Some legitimately important, real world geopolitical news came out of Israeli Prime Minister Benjamin Netanyahu’s latest jaunt to Moscow, including the minor bombshell that Russian president Vladimir Putin would consider admitting Israel to the Eurasian Customs Union, his rival to the now-embattled European Union. But the most dramatic development from the trip, which focused on the ongoing conflict in Syria, was largely symbolic.
As The Times of Israel reported, during his visit Netanyahu formally received a Magach-3 tank—Netanyahu thanked Putin for the “warm humanitarian gesture”—that the Syrian military captured during the battle of Sultan Yacoub, just four days after Israel’s June 1982 invasion of Lebanon. In one of the worst defeats in the IDF’s history, the Syrian army surrounded an Israeli tank column during an IDF assault on Syrian positions in Lebanon’s Bekaa Valley. Thirty Israeli soldiers were killed; three were captured and then paraded in Damascus before being disappeared by the regime of president Hafez al-Assad. The IDF also lost abandoned several tanks, one of which was sent to the Syrians’ Soviet allies in Moscow, in order to study Israeli armored vehicle design. All it took was the collapse of the Soviet Union, the near-collapse of the Assad regime, and the U.S.’s strategic pivot away from the Middle East for the tank to complete its three-and-a-half decade round-trip back to Israeli soil.
Putin’s Russia is under U.S. and EU sanctions, and mounted a military intervention that’s partially responsible for preserving the murderous government of Syrian president Bashar al-Assad. Still, pursuing closer relations with Russia—the kind that can be cemented with such unmistakable acts of diplomatic theater as the tank’s return—is an eminently rational move from Israel’s perspective.
Israel borders an anarchic Syria in which Russia is one of the primary military and diplomatic players. Given the presence of the Russian air force in Syria, Israel needs a degree of practical cooperation with Moscow in order to maintain the option of striking Hezbollah targets inside of its northern neighbor—most notably, the suspected December 2015 Israeli airstrike on Damascus that killed Hezbollah commander Samir Kuntar came just a few weeks after a reported Israeli-Russian “deconfliction” agreement on aerial operations in the country. Israel needs Russia’s help in quarantining Syria’s chaos.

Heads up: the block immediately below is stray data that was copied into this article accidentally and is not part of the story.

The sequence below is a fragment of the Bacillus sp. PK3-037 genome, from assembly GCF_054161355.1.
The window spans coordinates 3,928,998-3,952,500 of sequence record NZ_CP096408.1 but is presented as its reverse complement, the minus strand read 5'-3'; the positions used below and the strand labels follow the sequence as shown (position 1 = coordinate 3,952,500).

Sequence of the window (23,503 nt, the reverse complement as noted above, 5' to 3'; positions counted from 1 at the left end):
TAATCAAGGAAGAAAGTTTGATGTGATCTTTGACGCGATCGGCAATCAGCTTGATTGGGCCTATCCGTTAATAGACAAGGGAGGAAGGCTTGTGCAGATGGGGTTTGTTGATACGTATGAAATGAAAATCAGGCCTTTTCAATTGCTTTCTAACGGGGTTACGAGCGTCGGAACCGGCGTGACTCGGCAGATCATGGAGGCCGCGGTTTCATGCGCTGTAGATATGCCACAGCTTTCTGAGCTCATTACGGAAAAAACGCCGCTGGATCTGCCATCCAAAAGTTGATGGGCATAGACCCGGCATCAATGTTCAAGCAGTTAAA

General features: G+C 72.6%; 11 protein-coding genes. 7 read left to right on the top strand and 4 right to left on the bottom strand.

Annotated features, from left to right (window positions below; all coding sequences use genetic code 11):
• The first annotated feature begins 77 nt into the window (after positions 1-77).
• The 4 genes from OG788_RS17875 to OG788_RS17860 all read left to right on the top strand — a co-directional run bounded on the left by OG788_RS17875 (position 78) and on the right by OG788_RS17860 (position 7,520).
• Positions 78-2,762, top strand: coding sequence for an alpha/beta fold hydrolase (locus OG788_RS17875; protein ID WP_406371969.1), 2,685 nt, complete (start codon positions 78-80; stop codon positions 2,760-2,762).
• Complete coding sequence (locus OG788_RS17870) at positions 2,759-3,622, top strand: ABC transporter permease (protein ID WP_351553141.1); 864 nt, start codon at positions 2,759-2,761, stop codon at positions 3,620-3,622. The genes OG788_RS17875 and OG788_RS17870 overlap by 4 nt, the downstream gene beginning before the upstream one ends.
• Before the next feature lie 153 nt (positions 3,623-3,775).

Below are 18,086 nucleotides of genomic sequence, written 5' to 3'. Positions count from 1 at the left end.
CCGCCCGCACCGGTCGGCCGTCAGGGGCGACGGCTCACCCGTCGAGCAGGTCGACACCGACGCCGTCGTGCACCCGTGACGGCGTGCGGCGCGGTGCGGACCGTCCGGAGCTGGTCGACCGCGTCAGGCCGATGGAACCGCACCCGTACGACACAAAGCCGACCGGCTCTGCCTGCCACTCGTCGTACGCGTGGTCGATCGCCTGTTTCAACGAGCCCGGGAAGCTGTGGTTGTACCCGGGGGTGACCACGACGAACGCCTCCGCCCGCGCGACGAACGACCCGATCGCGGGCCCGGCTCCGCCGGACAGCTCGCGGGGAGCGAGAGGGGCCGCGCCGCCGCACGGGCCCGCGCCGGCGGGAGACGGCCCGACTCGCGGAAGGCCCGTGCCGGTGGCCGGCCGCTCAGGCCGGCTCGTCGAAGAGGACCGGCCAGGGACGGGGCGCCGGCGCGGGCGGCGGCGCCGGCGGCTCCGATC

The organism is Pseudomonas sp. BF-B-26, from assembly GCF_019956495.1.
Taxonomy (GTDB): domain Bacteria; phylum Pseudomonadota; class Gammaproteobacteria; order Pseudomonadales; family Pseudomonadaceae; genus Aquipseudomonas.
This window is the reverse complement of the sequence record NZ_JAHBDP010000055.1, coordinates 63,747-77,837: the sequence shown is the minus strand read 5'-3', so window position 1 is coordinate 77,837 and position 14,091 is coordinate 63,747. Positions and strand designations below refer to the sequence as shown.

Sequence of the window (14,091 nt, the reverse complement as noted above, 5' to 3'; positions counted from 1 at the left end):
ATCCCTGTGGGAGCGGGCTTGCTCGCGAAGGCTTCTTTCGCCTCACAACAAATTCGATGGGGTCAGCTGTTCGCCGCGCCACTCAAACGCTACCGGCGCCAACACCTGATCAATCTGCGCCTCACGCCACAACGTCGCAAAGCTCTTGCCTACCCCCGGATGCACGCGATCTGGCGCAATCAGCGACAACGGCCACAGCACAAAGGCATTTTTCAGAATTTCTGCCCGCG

A closer relationship with Russia also underscores shifting realities both inside and outside of Israel. After last month’s Israeli cabinet reshuffle, which elevated the staunchly nationalist and Moldovan-born Avigdor Lieberman to defense minister, Israel has about an especially right-wing and internationally unpopular government, at least from the perspective of its traditional allies in Europe and the United States. A close relationship with Russia is a hedge against an EU that labels settlement goods, or a U.S. that flirts with a final-status United Nations Security Council resolution on the Israeli-Palestinian conflict. It’s a fallback in a time when Israel’s allies seem less and less reliable, and when its government will make diplomacy with those allies even more troublesome than it would usually be.
Russia gets a handsome payout as well. No other country enjoys such warm relations with Assad, Iran, and Israel. Closer ties with Jerusalem raise the perception of Moscow as a global and regional linchpin at a time when the democratic world is attempting to keep Putin economically and diplomatically isolated over Russia’s policies in Ukraine. The fact that nearly a million Israelis are of Russian descent only raises the potential for closer ties between two countries that often find themselves on the wrong side of the international consensus.
Closer Russian-Israeli ties likely won’t sit well with many of Israel’s liberal supporters in the U.S. and Europe. But they highlight a reality that’s often lost in discussions of Israeli diplomacy: Israel is a foreign country, in a region gripped with violence and uncertainty. There are forms of friendship and support that Russia is capable of giving Israel that the U.S. or the EU is either unwilling or incapable of providing at the moment. Nations are faced with unsavory choices in times of crisis, and Israel isn’t an exception.
Still, there’s a double-edged character to a closer Russian-Israeli relationship. Putin’s tank gift isn’t just a sign of Russian-Israeli détente, but a reminder of how bad things could get if Jerusalem crosses Moscow: The only reason an Israeli tank made it to Russia in the first place is that the two countries used to be seemingly implacable enemies, a reality that came at a steep cost to the Jewish state. As the tank shows, there are always more unsavory possibilities looming at the edge of Middle Eastern politics.
Armin Rosen is a staff writer for Tablet magazine.